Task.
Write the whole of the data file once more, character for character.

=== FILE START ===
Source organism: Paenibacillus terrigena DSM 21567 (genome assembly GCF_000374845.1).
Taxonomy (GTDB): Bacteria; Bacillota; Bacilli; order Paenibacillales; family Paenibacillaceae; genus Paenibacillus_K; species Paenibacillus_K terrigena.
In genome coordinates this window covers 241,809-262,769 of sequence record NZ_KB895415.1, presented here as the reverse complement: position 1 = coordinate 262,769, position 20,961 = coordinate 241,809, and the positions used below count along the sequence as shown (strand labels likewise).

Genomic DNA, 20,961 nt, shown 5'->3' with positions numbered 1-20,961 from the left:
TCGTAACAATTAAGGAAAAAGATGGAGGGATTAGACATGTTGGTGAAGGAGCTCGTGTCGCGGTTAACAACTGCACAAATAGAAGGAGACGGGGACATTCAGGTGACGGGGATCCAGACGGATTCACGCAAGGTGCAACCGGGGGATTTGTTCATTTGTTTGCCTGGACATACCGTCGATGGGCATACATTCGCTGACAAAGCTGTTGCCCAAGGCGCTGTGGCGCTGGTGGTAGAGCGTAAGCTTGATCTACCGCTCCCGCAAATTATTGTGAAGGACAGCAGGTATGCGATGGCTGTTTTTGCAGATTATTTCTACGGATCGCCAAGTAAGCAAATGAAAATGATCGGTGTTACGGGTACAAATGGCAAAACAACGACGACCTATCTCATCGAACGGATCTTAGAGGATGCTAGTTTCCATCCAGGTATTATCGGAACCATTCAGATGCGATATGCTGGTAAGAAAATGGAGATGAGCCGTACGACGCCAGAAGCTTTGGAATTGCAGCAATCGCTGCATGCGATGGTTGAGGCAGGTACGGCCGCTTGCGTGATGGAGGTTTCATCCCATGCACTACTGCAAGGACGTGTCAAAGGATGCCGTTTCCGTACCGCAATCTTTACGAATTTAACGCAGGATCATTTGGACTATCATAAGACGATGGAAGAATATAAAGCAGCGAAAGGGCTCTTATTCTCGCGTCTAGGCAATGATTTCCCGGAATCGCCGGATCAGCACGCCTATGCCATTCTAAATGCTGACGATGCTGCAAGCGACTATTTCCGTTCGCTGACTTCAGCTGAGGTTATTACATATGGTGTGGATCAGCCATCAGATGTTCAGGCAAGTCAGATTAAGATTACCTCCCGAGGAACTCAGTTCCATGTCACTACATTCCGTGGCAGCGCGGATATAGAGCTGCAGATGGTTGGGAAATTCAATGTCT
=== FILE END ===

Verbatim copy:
Source organism: Paenibacillus terrigena DSM 21567 (genome assembly GCF_000374845.1).
Taxonomy (GTDB): Bacteria; Bacillota; Bacilli; order Paenibacillales; family Paenibacillaceae; genus Paenibacillus_K; species Paenibacillus_K terrigena.
In genome coordinates this window covers 241,809-262,769 of sequence record NZ_KB895415.1, presented here as the reverse complement: position 1 = coordinate 262,769, position 20,961 = coordinate 241,809, and the positions used below count along the sequence as shown (strand labels likewise).

Genomic DNA, 20,961 nt, shown 5'->3' with positions numbered 1-20,961 from the left:
TCGTAACAATTAAGGAAAAAGATGGAGGGATTAGACATGTTGGTGAAGGAGCTCGTGTCGCGGTTAACAACTGCACAAATAGAAGGAGACGGGGACATTCAGGTGACGGGGATCCAGACGGATTCACGCAAGGTGCAACCGGGGGATTTGTTCATTTGTTTGCCTGGACATACCGTCGATGGGCATACATTCGCTGACAAAGCTGTTGCCCAAGGCGCTGTGGCGCTGGTGGTAGAGCGTAAGCTTGATCTACCGCTCCCGCAAATTATTGTGAAGGACAGCAGGTATGCGATGGCTGTTTTTGCAGATTATTTCTACGGATCGCCAAGTAAGCAAATGAAAATGATCGGTGTTACGGGTACAAATGGCAAAACAACGACGACCTATCTCATCGAACGGATCTTAGAGGATGCTAGTTTCCATCCAGGTATTATCGGAACCATTCAGATGCGATATGCTGGTAAGAAAATGGAGATGAGCCGTACGACGCCAGAAGCTTTGGAATTGCAGCAATCGCTGCATGCGATGGTTGAGGCAGGTACGGCCGCTTGCGTGATGGAGGTTTCATCCCATGCACTACTGCAAGGACGTGTCAAAGGATGCCGTTTCCGTACCGCAATCTTTACGAATTTAACGCAGGATCATTTGGACTATCATAAGACGATGGAAGAATATAAAGCAGCGAAAGGGCTCTTATTCTCGCGTCTAGGCAATGATTTCCCGGAATCGCCGGATCAGCACGCCTATGCCATTCTAAATGCTGACGATGCTGCAAGCGACTATTTCCGTTCGCTGACTTCAGCTGAGGTTATTACATATGGTGTGGATCAGCCATCAGATGTTCAGGCAAGTCAGATTAAGATTACCTCCCGAGGAACTCAGTTCCATGTCACTACATTCCGTGGCAGCGCGGATATAGAGCTGCAGATGGTTGGGAAATTCAATGTCT